Solar’s new sweet spot: Low cost, compact PV plants at $1/watt

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New solar plant in Queensland will be built at less than half the cost modelled in the Finkel Review, and give a payback to investors in less than 5 years. Small is beautiful for large scale solar.

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There’s been a lot of attention paid to the big boom in large scale solar in Australia over the past nine months, with more than 2.4GW under construction across the country, and another 8GW in the pipeline, by RenewEconomy’s estimates.

The focus has been on the big end of this construction boom, but something interesting is happening at the smaller end of the market – the emergence of quick-to-build, compact MW scale solar plants that are redefining the technology’s economics.

The majority of large scale solar plants are slowed down by connection issues and getting a power purchase agreement and finance. But there has been no such inhibition for YD Projects, which this week completed the first of a number of solar projects on the NSW/Queensland border.

The 4.77MW Chillamurra solar plant at Goondiwindi was built in just four months, and the next, a 10.9MW solar plant at Barcaldine in Queensland, will likely take less time.

Even more importantly, the Barcaldine project will set a new benchmark for capital costs in Australia, at just a few cents over $1/watt. This compares to the $1.80/watt achieved by ARENA in its funding round last year, and less than half the $2.20/watt estimated by Jacobs, the modellers for the Finkel Review.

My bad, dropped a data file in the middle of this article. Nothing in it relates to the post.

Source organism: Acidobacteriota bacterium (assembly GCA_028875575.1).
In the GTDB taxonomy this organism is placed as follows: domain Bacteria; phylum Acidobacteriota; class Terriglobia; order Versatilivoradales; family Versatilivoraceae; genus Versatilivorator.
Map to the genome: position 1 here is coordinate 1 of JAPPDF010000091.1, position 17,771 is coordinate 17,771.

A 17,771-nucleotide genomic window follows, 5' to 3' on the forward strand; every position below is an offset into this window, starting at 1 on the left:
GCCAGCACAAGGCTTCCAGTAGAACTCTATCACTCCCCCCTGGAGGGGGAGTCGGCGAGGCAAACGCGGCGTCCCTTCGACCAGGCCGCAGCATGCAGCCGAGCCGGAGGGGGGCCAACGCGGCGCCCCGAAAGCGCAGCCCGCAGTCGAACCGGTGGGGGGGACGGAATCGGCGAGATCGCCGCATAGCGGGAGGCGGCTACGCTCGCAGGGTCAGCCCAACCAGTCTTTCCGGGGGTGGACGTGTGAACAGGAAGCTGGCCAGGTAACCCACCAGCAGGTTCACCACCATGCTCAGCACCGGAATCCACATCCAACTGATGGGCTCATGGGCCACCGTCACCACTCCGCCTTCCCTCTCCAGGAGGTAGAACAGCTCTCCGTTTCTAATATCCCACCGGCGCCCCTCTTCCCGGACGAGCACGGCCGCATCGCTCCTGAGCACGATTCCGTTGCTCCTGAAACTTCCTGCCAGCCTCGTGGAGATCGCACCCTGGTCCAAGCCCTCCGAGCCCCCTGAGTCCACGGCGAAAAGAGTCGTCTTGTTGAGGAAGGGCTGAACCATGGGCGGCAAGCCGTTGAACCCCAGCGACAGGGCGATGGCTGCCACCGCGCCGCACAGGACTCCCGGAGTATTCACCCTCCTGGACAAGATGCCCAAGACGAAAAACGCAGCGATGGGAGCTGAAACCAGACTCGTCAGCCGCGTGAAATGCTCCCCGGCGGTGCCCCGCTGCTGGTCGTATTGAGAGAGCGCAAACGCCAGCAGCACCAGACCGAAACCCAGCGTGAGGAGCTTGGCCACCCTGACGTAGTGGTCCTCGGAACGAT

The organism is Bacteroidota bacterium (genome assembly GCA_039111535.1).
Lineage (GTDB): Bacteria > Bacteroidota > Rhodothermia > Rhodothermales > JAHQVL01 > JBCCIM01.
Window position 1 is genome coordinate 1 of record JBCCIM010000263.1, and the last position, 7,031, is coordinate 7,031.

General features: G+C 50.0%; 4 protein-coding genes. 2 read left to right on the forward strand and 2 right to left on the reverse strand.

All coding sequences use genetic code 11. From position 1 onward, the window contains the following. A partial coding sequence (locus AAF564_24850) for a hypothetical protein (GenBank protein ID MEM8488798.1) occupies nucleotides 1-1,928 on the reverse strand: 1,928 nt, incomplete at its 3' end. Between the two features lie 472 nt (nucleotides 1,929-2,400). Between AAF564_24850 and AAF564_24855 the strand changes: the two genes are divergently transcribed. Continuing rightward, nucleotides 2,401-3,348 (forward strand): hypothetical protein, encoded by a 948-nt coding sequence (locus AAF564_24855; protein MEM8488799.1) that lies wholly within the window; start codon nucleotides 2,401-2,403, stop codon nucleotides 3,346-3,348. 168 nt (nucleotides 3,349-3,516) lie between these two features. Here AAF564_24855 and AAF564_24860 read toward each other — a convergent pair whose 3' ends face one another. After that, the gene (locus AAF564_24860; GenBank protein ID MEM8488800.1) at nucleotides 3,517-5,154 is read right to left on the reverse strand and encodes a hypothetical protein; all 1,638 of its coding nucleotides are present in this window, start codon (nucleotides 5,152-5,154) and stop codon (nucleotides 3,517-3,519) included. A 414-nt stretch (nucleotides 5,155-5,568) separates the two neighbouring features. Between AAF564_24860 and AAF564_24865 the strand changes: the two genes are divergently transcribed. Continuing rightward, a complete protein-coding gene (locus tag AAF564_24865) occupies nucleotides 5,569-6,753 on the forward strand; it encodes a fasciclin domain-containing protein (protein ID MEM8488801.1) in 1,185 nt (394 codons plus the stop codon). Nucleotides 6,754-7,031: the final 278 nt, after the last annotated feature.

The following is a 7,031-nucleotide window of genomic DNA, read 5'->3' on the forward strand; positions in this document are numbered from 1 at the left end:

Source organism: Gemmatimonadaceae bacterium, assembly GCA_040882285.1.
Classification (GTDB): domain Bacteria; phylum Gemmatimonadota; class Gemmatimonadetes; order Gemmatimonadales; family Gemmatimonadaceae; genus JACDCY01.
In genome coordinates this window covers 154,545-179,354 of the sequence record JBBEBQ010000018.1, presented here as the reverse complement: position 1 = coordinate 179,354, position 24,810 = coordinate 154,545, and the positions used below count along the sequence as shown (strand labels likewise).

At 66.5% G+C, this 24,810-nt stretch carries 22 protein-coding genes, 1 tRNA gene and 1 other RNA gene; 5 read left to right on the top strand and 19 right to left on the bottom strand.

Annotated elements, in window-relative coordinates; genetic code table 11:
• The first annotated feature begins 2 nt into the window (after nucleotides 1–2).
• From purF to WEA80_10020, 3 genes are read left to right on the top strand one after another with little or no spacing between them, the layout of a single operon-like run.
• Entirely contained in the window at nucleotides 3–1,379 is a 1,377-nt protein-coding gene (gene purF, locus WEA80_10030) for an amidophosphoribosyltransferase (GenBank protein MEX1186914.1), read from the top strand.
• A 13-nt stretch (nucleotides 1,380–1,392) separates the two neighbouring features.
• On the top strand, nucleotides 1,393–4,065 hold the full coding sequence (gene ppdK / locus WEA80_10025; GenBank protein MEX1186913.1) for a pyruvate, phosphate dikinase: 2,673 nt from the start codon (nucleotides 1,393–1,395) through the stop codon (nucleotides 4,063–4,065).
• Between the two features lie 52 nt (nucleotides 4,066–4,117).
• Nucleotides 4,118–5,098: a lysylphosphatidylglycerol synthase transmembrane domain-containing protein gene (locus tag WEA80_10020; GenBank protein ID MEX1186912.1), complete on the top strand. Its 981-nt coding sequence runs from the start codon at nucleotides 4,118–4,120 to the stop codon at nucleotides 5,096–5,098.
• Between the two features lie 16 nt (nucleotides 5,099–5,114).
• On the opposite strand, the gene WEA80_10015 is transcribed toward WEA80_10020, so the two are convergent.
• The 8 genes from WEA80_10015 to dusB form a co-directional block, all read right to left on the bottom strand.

And the merchant model will deliver payback to its equity investors in less than five years, meaning it matters a lot less what happens to market prices after that.

YD Projects, is the brainchild of electrical engineer, and former oil industry veteran Rob Mailler and two colleagues John Hill and Glenn Clark.

They have been looking at large scale solar for years, since before entering the ground mounted commercial solar market in 2009, with YellowDot bidding – and being shortlisted, ultimately unsuccessfully – in the ACT large solar round.

“We knew then that there would be a time in the future when the cost of deploying this technology would fall and energy prices would rise and the curves would cross and large sites would become feasible without government support” Mailler tells RenewEconomy.

That’s certainly the case now. The output from the plant will be sold at market prices, but with an LCOE of around 7.7c/kWh (defying expectations that smaller plants are more expensive due to lack of scale) Mailler expects a relatively short payback given the current prices for wholesale electricity, and for renewable energy certificates.